Here’s What Sean Lennon Learned About His Father, John Lennon After Spending Time With These 2 Music Legends

This would have been an epic year to fill an arena with John Lennon fans and famous performers to commemorate what would have been the former Beatle’s 80th birthday. But due to COVID-19, of course, this wasn’t possible.

Instead, the former Beatle’s son, Sean, who turned 45 on the birthday he shares with his father, got together with two of the men who knew his father best to share their memories of John Lennon.

Here’s what happened.

John Lennon (right) and his son, Sean in 1977
John Lennon (right) and his son, Sean in 1977 | Vinnie Zuffante/Michael Ochs Archives/Getty Images

Sean Lennon hosted a BBC radio show honoring his father John Lennon

John Lennon’s younger son, Sean, 45, who is a musician in his own right, got the chance to interview three significant people in his father’s life: his brother Julian Lennon, and legendary musicians Paul McCartney and Elton John in a BBC Radio 2 program.

The BBC stated about the two-night program which aired Oct. 3 and 4, “John Lennon would have turned 80 years old on Friday 9 October. Hosted by his youngest son Sean in his first-ever radio show about his father, this is a celebratory, musical, family portrait of the legendary musician.”

Sean Lennon chatted with Paul McCartney and Elton John

Sean Lennon on the program spoke at length with his brother Julian Lennon, John’s first son from his marriage to Cynthia Lennon; his father’s famous musical collaborator, Paul McCartney; and Elton John, also a musical legend and one of John Lennon’s closest friends.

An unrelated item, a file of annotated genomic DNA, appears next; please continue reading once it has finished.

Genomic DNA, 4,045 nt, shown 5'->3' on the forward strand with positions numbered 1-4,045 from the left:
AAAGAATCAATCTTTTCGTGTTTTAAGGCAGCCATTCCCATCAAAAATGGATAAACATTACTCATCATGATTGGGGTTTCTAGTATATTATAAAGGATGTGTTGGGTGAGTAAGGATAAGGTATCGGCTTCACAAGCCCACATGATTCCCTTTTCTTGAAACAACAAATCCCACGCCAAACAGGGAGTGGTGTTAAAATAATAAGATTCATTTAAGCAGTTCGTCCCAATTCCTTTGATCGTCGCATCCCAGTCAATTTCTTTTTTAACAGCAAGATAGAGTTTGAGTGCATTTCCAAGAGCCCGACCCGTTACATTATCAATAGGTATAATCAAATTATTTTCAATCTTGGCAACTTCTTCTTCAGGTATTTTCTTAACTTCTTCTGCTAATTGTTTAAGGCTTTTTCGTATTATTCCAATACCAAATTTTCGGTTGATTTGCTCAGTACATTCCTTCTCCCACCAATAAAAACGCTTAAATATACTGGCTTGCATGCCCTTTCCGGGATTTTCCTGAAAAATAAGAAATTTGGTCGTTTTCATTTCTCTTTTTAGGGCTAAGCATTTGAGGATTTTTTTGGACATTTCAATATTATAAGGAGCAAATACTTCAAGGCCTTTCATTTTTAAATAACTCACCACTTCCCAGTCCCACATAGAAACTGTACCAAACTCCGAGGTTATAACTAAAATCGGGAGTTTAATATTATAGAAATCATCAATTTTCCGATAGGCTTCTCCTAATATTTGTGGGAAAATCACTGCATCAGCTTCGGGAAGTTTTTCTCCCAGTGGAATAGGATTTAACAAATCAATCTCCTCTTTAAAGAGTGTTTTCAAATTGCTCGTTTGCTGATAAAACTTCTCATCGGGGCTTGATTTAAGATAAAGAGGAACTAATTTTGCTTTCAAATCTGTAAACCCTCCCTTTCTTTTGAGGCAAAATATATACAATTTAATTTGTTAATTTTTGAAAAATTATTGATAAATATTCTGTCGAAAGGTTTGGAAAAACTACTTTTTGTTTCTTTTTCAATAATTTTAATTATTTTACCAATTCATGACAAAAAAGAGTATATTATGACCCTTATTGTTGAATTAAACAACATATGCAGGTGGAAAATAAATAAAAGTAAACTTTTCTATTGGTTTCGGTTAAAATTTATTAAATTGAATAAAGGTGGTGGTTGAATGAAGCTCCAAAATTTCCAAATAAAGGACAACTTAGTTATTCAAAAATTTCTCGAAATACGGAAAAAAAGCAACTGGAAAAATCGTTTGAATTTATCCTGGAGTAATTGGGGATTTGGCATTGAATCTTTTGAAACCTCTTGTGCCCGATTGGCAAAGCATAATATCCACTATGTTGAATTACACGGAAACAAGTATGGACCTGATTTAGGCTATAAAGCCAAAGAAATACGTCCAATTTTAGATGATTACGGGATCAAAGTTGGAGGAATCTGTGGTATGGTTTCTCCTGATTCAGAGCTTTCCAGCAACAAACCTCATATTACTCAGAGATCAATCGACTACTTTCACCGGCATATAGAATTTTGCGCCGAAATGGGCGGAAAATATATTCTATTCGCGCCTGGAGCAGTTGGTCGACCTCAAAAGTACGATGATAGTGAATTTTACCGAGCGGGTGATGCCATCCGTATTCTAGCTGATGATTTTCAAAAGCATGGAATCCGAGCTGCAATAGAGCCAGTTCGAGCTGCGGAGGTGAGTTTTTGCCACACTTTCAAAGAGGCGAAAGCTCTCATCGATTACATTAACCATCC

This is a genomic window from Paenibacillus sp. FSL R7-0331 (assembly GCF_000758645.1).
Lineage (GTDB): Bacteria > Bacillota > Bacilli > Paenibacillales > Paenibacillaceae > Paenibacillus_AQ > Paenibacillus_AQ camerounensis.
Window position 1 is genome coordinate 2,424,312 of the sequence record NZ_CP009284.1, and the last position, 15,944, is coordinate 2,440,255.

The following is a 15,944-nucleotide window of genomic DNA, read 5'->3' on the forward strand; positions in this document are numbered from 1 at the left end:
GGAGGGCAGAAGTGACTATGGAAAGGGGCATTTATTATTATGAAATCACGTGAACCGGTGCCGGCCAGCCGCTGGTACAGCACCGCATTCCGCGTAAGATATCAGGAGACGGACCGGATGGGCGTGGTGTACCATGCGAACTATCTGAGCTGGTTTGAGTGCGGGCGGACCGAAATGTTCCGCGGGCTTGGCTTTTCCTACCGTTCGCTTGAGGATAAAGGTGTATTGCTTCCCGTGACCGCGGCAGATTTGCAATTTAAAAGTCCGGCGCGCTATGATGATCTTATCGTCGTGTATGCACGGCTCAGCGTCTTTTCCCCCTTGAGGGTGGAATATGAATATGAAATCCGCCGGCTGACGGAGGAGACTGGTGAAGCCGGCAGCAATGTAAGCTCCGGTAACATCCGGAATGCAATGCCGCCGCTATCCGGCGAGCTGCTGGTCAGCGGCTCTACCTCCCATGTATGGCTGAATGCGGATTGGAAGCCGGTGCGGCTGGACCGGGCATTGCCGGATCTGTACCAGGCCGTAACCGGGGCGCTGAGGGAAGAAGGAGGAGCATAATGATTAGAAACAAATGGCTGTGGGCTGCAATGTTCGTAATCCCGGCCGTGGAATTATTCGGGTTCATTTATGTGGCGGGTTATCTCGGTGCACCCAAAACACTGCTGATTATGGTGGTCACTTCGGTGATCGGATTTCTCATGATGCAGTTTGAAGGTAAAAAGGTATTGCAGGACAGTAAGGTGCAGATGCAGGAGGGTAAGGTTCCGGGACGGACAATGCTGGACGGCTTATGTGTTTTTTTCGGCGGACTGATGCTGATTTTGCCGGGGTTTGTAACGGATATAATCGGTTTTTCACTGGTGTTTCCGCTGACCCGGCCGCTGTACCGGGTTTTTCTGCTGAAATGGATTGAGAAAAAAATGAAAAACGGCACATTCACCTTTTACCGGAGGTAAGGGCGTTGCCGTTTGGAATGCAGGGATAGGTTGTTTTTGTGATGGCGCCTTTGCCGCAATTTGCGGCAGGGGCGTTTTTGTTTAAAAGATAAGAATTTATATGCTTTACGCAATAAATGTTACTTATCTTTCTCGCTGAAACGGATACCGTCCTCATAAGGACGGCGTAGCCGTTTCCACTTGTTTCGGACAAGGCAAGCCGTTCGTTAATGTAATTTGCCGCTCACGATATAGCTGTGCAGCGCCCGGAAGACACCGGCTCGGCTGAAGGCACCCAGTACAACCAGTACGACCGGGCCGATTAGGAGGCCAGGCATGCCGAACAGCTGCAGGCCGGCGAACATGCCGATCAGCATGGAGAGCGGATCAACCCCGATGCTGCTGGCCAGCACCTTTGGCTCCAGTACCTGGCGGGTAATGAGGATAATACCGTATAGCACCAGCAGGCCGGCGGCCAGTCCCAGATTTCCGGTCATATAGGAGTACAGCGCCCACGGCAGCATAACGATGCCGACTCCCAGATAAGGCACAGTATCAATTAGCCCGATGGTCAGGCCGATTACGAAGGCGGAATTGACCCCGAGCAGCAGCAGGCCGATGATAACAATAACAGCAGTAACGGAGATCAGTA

McCartney spoke of meeting his former Beatles cofounder and of John’s mother, Julia.

“I look back on it now like a fan,” the Maybe I’m Amazed singer said, “how lucky was I to meet this strange teddy boy off the bus, who played music like I did and we get together and boy, we complemented each other!”

As for Julia Lennon, “She was a doll, you would have loved her.”

John Lennon makes a surprise appearance at Elton John's 1974 Madison Square Garden concert
John Lennon makes a surprise appearance at Elton John’s 1974 Madison Square Garden concert | Steve Morley/Redferns Steve Morley/Redferns

RELATED: What is the Net Worth of John Lennon’s Son Sean Lennon?

Sean told Elton John that the latter’s 1974 concert at Madison Square Garden may have played a huge role in his conception. His parents at the time had been estranged and the concert brought them back together – and Sean into existence.

“And the astonishing thing was, Sean, that after that and then you were born, I really didn’t hear or see your dad at all,” John said. “And I didn’t mind because you know what, he was so happy being back with your mum, and he was so enchanted having you that it was his life had become another thing.

“And so I didn’t really speak to him or see him that much at all, or hear from him. And I didn’t mind because it was just the fact that that night was so consequential in the history of his life. The fact that he got back together with your mom, and then they had you, and that consequently that’s why they asked me to be your godfather, because it was happenstance and kismet.”

Sean Lennon admitted that his father’s music was ‘overwhelming’

John Lennon and Yoko Ono's final album together, 1980's 'Double Fantasy'
John Lennon and Yoko Ono’s final album together, 1980’s ‘Double Fantasy’ | Michael Ochs Archives/Getty Images

As to be expected, part of the conversation between the four men turned to Lennon’s death in 1980.

Sean opened up about the pain of listening to Lennon’s final album, Double Fantasy, after his father’s death. Five years of age at the time it was recorded, Sean would sit in on his parents’ recording sessions.

“The sort of stark contrast between how optimistic and positive [Double Fantasy] is musically and how happy he is, and then the sort of context in which it came out is just, you know, there’s no other way to put it, but it’s tragic, but it’s incredible,” Sean said.

“That is why that record, specifically, is really emotional for me to listen to, because I love the music,” he continued. “I actually remember my earliest memories are being in the studio during that record. But at the same time, it’s just, it’s a little overwhelming how, how tragic the whole thing is.”